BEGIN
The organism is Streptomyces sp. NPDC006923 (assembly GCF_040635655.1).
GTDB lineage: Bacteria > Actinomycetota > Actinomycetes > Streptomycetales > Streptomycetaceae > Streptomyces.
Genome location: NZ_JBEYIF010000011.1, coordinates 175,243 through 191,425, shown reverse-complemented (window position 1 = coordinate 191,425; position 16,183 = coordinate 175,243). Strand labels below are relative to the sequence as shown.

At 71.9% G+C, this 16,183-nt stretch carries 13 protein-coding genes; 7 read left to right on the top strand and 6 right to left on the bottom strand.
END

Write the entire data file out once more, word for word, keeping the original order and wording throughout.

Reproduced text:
The organism is Streptomyces sp. NPDC006923 (assembly GCF_040635655.1).
GTDB lineage: Bacteria > Actinomycetota > Actinomycetes > Streptomycetales > Streptomycetaceae > Streptomyces.
Genome location: NZ_JBEYIF010000011.1, coordinates 175,243 through 191,425, shown reverse-complemented (window position 1 = coordinate 191,425; position 16,183 = coordinate 175,243). Strand labels below are relative to the sequence as shown.

At 71.9% G+C, this 16,183-nt stretch carries 13 protein-coding genes; 7 read left to right on the top strand and 6 right to left on the bottom strand.